Silence Day, Silent Day, Nyepi

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Silence Day, Silent Day, Nyepi

***** Location: Indonesia
***** Season: Rainy Season
***** Category: Humanity


Nyepi is a day to make and keep the balance of nature. It is based on the story of when King Kaniska I of India was chosen in 78 A.D. The King was famous for his wisdom and tolerance for the Hinduism and Buddhism societies. In that age, Aji Saka did Dharma Yatra (the missionary tour to promote and spread Hinduism) to Indonesia and introduce the Saka year.

Nyepi Day or silent day is a unique day where entire island of Bali is silent. There is no traffic, fire and human activities are allowed on this day. Bali Island is keep black out on the night where is there is no single light is allowed. This is very unique where there is no one region or country can stop the activities within a day in the world, but here in Bali you can meet it.

Nyepi day or silent day is a unique way of Balinese Hindu in Bali to celebrate their New Year which is called Caka Year.
Balinese Hindus have many kind of celebrations (some sacred days) but Nyepi is, perhaps the most important of the island's religious days and the prohibitions are taken seriously, particularly in villages outside of Bali's southern tourist belt.

In 2007, the Caka year is on 19 March 2007 where usual activities of procession to celebrate the Nyepi Day is held like Melasti Ceremony, Ogoh – Ogoh Precession and Ngembak Geni day.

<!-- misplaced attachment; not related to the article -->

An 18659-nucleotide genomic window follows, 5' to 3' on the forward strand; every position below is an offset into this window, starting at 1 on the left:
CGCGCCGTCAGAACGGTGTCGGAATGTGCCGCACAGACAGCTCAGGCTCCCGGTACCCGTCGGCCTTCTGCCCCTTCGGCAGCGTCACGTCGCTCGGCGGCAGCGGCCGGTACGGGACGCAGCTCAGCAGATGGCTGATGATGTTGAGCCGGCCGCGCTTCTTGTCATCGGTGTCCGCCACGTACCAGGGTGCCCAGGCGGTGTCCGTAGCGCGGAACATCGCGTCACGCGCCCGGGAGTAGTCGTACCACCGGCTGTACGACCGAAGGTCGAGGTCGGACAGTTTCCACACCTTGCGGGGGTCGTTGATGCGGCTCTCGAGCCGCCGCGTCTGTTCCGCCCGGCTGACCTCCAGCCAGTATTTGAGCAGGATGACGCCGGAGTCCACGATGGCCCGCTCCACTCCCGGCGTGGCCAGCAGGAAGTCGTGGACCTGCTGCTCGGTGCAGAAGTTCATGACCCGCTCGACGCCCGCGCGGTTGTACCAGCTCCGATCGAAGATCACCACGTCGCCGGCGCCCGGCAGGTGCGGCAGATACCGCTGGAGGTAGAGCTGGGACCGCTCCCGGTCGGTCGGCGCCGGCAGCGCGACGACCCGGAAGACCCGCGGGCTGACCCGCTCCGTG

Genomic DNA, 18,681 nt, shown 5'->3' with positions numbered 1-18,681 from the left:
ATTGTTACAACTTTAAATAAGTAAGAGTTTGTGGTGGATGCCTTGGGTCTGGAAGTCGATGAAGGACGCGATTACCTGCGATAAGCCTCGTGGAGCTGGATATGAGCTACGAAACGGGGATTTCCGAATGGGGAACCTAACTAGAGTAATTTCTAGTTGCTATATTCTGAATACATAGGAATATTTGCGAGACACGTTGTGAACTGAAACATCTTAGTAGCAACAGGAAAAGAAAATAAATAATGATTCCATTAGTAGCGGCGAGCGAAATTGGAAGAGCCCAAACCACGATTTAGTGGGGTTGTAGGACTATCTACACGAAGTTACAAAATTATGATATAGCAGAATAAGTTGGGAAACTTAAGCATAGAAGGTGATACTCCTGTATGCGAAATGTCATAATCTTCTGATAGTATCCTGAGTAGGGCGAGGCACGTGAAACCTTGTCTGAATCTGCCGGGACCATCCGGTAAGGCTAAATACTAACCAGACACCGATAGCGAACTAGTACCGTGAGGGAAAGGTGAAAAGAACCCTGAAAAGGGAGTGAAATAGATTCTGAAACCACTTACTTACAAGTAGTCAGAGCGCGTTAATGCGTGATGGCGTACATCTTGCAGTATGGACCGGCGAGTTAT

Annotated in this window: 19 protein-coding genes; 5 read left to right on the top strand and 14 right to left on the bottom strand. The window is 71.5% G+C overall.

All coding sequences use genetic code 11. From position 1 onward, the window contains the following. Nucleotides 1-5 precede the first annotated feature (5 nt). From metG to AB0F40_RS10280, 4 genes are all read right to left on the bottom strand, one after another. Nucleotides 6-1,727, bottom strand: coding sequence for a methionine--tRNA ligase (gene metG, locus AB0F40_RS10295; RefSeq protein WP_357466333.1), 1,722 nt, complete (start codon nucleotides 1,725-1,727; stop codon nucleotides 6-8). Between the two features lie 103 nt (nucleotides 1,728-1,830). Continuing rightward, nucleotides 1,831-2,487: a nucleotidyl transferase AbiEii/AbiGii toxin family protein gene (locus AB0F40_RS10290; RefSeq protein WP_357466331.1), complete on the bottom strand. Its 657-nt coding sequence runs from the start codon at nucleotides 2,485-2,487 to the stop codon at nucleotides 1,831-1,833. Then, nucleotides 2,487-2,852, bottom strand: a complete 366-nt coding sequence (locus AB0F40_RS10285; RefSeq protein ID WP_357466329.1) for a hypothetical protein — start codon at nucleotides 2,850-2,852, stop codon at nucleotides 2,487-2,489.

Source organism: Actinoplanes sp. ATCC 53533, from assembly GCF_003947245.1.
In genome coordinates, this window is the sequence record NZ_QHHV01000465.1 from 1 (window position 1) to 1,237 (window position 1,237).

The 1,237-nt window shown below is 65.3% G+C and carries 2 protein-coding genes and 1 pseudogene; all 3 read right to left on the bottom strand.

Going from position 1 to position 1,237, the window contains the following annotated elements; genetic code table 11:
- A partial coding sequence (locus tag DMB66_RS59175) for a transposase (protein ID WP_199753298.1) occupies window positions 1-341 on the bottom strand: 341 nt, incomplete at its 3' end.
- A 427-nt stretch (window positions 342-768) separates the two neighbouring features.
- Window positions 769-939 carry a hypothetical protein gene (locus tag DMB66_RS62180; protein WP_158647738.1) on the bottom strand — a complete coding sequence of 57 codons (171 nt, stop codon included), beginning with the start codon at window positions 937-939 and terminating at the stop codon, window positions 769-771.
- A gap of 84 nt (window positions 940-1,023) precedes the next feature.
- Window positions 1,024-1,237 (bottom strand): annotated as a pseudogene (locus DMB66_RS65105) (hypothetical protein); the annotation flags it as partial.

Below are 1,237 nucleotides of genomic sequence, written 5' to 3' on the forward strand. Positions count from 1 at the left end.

Melasti Ceremony
is one of the important Balinese Hindu rituals that are held every one year before the Nyepi Day.

Ogoh – Ogoh Procession or Big Giant Idol Pageant
One day before the Nyepi Day / silent day, it was regularly big event in Bali to pageant the big giant idol which is called Ogoh-Ogoh.
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Ngembak Geni (the day after Nyepi) is the beginning day of Caka Year that is usually used to visit each other among the humanity (socializing). The social ambience is very felt in this day where mostly the Balinese can meet each other and forgive the sin if they have made a mistake.
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The Balinese use many different calendar systems. They have adopted the Gregorian calendar for business and government purposes. But for the endless procession of holy days, temple anniversaries, celebrations, sacred dances, building houses, wedding ceremonies, death and cremation processes and other activities that define Balinese life, they have two calendar systems.

The first is the Pawukon (from the word Wuku which means week) and Sasih (which is means month). Wuku consists of 30 items starting from Sinta, the first Wuku and end up with the Watugunung the last one. The Pawukon, a 210-day ritual calendar brought over from Java in the 14th century, is a complex cycle of numerological conjunctions that provides the basic schedule for ritual activities on Bali.
Sasih, a parallel system of Indian origin, is a twelve month lunar calendar that starts with the vernal equinox and is equally important in determining when to pay respect to the Gods.
© www.balistarisland.com


Worldwide use

Things found on the way


we hold hands
under a palm tree -
Silence Day

Gabi Greve
1990, Ubud

Related words




Ken Sawitri said...
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Ken Sawitri said...

'Nyepi' is the Hindu-Balinese New Year’s day. In the lead up to 'Nyepi', people create large sculptures of 'Ogoh-Ogoh' (demons) … Large, scary-looking statues that representing negative elements are carried through the streets with lots of music and noise. They are brought to the beach in a torch-lit procession while people bang pots and beep horns to make as much noise as they can, to scare away evil. http://thetraveloguer.com/day-silence-nyepi-bali/

Nyepi eve
from the distant shore
the howling ghosts

Ken Sawitri (Indonesia)

Published for the 1st time in ASAHI HAIKUIST NETWORK/ By David McMurray on August 21st, 2015 Selected by David McMurray http://ajw.asahi.com/article/cool_japan/style/AJ201508210008